Welcome to Day 14 of the “100 Days of DevOps with PowerShell”! For background on our goals in this series, see Announcing the “100 Days of Devops with PowerShell” Series here at SCC.
In Windows Management Framework 5.0 (WMF 5.0) OneGet was considered a key feature of the release for discovering and installing packages. Also included in that release was PowerShellGet, which is similar to OneGet but focusing on finding and installing PowerShell Desired State Configuration (DSC) resources and modules.
Up until WMF 5.0 discovering and installing modules has been done by using your favourite search engine, downloading the zip file of the module, unblocking it and extracting it to the $env:USERPROFILE\WindowsPowerShell\Modules folder. Not a particularly efficient method for a product that is automation tool! There have been attempts to overcome this challenge in the past, notably PSGet and PoshCode. PSGet is still being maintained, but PoshCode’s development seems to have ground to a halt with the release of WMF 5.0.
Microsoft’s answer to the work already started by PSGet and PoshCode is PowerShellGet, a module that allows for the easy discovery and installation of PowerShell modules and DSC resources. As DSC continues to gather traction in the enterprise the need for for easy access to DSC resources is becoming a necessity.
The PowerShellGet cmdlets are part of the PowerShellGet module, of which there are four:
For OneGet the default provider was Chocolatey and there are cmdlets available to manage additional providers, but with PowerShellGet there is no cmdlet to specify the provider or repository from which to install modules or at least int this CTP version. instead the default repository is stored in the variable $PSGallerySourceUri and to check the value of this variable you must import the module first.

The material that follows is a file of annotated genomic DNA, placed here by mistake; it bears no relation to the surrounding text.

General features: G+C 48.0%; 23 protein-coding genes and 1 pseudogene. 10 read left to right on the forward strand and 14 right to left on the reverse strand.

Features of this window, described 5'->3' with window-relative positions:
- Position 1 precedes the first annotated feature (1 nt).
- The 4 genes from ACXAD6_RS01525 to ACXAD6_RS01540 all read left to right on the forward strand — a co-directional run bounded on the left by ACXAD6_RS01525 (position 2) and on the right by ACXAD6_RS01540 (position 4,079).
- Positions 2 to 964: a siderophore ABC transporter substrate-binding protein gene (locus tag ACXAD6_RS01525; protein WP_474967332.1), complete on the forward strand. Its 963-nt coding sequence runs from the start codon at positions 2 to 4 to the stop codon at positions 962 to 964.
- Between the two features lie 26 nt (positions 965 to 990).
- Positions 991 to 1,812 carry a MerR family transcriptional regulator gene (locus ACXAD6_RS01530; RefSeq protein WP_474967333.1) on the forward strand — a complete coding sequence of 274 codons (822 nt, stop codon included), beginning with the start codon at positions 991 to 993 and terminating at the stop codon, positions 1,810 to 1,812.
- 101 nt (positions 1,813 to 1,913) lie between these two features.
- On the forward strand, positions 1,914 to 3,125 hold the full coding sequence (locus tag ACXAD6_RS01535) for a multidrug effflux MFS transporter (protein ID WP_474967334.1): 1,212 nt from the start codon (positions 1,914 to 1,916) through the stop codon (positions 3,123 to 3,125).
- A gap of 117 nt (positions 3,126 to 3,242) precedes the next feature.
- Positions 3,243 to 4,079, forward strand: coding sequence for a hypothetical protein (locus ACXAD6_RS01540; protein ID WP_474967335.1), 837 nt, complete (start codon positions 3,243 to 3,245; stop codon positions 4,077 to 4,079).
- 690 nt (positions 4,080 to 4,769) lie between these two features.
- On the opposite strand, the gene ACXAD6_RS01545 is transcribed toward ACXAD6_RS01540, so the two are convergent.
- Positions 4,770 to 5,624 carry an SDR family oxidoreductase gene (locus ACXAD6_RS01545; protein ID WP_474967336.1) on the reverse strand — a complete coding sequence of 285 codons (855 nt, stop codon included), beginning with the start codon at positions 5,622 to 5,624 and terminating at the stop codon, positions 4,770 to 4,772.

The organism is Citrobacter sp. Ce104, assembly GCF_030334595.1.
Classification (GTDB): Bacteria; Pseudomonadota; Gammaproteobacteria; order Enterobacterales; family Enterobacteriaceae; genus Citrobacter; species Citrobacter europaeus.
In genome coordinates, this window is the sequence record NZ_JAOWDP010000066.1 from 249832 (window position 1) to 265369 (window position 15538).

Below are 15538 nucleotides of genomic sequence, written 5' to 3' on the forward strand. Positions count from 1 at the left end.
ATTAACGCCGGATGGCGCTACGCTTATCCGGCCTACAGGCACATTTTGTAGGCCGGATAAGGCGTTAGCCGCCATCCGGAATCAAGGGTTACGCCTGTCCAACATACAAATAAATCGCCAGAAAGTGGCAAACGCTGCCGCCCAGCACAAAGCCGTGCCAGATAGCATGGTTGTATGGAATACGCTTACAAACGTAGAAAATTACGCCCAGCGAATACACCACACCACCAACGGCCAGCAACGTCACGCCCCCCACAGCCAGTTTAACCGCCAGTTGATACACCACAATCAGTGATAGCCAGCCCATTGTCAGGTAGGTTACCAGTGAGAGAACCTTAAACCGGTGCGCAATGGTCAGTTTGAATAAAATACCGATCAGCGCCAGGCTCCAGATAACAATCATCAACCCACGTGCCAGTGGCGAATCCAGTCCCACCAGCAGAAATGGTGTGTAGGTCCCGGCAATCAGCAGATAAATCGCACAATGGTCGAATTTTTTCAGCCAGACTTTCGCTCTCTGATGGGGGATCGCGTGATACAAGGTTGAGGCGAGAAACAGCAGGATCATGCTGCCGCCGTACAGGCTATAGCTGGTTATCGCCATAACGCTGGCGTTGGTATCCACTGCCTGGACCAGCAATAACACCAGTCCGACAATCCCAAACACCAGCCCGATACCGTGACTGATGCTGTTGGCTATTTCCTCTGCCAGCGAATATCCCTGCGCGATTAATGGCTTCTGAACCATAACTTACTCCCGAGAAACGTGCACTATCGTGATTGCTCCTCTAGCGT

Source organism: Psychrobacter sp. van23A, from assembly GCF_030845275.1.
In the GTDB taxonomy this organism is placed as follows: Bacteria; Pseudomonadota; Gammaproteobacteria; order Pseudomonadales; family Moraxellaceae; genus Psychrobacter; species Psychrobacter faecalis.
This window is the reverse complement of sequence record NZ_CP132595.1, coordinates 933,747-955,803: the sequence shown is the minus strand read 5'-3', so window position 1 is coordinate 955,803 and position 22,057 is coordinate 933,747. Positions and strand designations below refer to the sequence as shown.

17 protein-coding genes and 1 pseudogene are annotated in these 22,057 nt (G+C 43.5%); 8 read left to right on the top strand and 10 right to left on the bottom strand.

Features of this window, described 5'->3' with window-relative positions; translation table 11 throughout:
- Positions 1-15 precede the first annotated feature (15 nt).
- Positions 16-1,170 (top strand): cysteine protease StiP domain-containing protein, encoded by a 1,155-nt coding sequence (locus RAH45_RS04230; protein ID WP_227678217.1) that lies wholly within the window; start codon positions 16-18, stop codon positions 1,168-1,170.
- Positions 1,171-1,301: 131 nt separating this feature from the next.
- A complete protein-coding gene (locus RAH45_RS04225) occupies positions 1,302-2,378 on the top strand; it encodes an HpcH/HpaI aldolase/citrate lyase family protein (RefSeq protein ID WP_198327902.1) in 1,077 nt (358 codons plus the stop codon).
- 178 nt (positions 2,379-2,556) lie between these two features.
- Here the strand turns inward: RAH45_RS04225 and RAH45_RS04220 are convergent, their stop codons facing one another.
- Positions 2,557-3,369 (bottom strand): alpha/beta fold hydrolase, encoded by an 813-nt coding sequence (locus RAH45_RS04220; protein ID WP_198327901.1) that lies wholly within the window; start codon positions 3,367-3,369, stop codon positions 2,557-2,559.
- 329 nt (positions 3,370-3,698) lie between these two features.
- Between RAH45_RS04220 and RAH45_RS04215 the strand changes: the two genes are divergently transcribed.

A good tip is here whenever importing a module for the first time always use –Verbose. Not only do you get the list of cmdlets being imported, but also specific variables associated with the module as well as aliases. Looking at the value of $PSGallerySourceUri you can see it points to a Microsoft hosted repository which redirects to https://msconfiggallery.cloudapp.net/api/v2/. If you drop the “api/v2” off the URL you reach the homepage of the PowerShell Resource Gallery, where you will find a list of all the modules as well as statistics on the downloads of each package:
At present uploading to the PowerShell Resource Gallery is by invite only, so the cmdlets to publish and update modules: Publish-Module and Update-Module are not applicable to most. However, the Find-Module and Install-Module cmdlets are available to anyone.
Finding and Installing Modules
Finding and installing modules is, like OneGet, very straight forward as shown below installing the PowerShell Community Extensions:
As well as the –MinimumVersion and –RequiredVersion parameters we can also get a little more creative on searching for modules and this may become more useful in the future as PowerShellGet becomes the primary mechanism for retrieving the latest modules.
#Finding modules updated in the last day
Find-Module | Where DateUpdated -gt (Get-Date).addDays(-1)
#Finding any experimental DSC resources
Find-Module -Name x*
#Find modules related to SQL
Find-Module | Where Description -like '*sql*'
#Find modules produced by Microsoft
Find-Module | Where Author -like 'Microsoft*'
Only the basics of PowerShellGet have been covered here, but in the future we’re going to look at one of the most common requests I hear and that is if it’s possible to create your own repository. This is a key piece in solving the DevOps puzzle of “how can I share my code and modules with my co-workers?”
To see the previous installments in this series, visit “100 Days of DevOps with PowerShell”.